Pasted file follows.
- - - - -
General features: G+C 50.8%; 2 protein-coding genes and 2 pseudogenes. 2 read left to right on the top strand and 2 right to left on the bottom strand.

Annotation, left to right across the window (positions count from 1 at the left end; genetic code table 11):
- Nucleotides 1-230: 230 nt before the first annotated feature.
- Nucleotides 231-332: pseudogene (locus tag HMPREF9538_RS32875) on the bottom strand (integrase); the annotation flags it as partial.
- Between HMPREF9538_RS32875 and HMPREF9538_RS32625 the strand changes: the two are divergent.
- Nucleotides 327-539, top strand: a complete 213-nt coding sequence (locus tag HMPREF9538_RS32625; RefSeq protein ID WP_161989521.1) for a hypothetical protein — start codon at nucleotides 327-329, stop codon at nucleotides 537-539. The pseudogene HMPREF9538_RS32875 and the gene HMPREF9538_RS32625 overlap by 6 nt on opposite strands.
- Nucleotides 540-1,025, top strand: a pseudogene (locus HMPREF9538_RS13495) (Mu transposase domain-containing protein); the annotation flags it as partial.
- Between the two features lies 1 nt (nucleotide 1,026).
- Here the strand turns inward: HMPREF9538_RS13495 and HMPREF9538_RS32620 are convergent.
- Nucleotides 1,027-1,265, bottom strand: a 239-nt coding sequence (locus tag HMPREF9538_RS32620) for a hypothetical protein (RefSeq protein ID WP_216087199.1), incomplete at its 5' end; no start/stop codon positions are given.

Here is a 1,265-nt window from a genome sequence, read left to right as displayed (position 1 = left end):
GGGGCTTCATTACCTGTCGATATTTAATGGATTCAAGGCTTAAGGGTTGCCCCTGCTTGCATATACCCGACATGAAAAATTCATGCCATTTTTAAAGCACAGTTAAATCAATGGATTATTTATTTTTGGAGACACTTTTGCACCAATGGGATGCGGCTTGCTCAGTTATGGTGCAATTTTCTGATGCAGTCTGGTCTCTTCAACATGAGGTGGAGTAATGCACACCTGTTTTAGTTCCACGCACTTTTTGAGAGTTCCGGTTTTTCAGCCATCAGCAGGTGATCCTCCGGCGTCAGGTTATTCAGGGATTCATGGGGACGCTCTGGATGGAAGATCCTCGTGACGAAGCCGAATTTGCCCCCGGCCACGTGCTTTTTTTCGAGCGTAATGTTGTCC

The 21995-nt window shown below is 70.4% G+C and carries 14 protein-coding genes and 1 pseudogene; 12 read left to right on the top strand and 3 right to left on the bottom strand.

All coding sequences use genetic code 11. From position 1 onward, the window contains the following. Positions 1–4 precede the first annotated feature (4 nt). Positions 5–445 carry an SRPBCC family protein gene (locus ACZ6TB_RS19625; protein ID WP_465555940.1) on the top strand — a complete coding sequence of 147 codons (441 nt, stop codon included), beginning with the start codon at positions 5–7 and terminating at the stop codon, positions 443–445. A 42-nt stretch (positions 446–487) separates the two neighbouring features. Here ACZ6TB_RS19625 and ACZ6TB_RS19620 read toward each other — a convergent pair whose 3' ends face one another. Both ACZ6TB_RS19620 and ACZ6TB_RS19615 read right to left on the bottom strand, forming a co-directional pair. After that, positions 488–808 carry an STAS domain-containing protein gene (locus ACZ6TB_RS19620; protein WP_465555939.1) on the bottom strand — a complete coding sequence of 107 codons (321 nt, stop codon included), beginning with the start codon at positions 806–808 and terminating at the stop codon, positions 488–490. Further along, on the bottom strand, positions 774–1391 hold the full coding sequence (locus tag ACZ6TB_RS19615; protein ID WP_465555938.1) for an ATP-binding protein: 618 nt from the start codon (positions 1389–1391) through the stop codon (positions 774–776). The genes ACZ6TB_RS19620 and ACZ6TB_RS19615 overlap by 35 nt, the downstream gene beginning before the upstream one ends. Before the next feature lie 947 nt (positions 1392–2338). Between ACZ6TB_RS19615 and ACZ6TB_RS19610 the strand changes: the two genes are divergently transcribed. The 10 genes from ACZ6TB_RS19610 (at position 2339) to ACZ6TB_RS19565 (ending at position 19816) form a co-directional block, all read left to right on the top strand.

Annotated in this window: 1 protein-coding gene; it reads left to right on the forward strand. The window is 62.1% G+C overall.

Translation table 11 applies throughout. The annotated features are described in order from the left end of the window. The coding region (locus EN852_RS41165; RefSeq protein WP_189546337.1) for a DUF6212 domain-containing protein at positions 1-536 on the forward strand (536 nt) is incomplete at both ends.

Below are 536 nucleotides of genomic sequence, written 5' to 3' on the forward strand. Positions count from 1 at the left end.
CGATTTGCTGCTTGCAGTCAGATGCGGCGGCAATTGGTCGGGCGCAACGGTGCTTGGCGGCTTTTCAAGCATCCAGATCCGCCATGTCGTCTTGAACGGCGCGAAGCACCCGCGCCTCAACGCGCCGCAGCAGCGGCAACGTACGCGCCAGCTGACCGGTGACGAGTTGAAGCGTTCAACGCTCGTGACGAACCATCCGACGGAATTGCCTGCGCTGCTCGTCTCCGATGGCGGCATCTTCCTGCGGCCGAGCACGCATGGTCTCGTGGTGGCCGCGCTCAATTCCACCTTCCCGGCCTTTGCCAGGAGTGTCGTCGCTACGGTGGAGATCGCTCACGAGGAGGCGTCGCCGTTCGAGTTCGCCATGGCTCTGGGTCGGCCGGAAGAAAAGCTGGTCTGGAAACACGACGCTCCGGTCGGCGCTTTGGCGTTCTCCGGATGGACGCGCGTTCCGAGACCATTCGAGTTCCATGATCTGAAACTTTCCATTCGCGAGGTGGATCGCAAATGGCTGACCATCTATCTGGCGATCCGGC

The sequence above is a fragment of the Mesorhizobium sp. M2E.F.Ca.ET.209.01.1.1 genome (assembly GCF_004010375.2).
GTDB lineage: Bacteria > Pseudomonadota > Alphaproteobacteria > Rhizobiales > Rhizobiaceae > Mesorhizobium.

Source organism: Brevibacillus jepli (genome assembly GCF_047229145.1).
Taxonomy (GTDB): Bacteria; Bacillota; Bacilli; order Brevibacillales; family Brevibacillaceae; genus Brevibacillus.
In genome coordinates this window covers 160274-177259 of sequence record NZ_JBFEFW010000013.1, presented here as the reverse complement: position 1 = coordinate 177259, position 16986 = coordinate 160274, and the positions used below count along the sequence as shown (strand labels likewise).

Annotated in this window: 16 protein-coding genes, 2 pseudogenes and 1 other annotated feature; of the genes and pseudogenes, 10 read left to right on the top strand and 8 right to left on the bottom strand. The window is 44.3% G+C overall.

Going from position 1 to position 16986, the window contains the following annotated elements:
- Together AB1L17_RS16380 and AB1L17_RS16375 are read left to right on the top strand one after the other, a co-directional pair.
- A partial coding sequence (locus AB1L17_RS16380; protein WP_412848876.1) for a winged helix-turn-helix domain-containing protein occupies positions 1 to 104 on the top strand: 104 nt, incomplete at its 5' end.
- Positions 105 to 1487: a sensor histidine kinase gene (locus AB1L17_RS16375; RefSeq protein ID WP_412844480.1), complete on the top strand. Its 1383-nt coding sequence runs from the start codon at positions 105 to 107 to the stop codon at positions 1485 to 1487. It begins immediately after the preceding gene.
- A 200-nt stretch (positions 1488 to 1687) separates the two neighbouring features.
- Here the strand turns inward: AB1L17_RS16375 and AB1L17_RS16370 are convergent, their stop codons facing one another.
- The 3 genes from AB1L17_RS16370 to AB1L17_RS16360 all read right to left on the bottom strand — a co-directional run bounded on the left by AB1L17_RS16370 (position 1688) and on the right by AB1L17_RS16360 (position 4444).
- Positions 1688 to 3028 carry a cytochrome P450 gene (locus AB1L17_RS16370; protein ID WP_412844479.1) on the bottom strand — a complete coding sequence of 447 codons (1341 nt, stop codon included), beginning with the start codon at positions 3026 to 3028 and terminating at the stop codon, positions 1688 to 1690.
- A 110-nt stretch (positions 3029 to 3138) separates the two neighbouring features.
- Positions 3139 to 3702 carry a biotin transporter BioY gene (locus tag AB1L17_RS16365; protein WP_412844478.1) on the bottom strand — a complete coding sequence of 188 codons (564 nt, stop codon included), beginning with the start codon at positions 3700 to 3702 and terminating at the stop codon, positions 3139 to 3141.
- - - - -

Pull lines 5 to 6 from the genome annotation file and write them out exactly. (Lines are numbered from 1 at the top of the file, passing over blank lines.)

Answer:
- Between HMPREF9538_RS32875 and HMPREF9538_RS32625 the strand changes: the two are divergent.
- Nucleotides 327-539, top strand: a complete 213-nt coding sequence (locus tag HMPREF9538_RS32625; RefSeq protein ID WP_161989521.1) for a hypothetical protein — start codon at nucleotides 327-329, stop codon at nucleotides 537-539. The pseudogene HMPREF9538_RS32875 and the gene HMPREF9538_RS32625 overlap by 6 nt on opposite strands.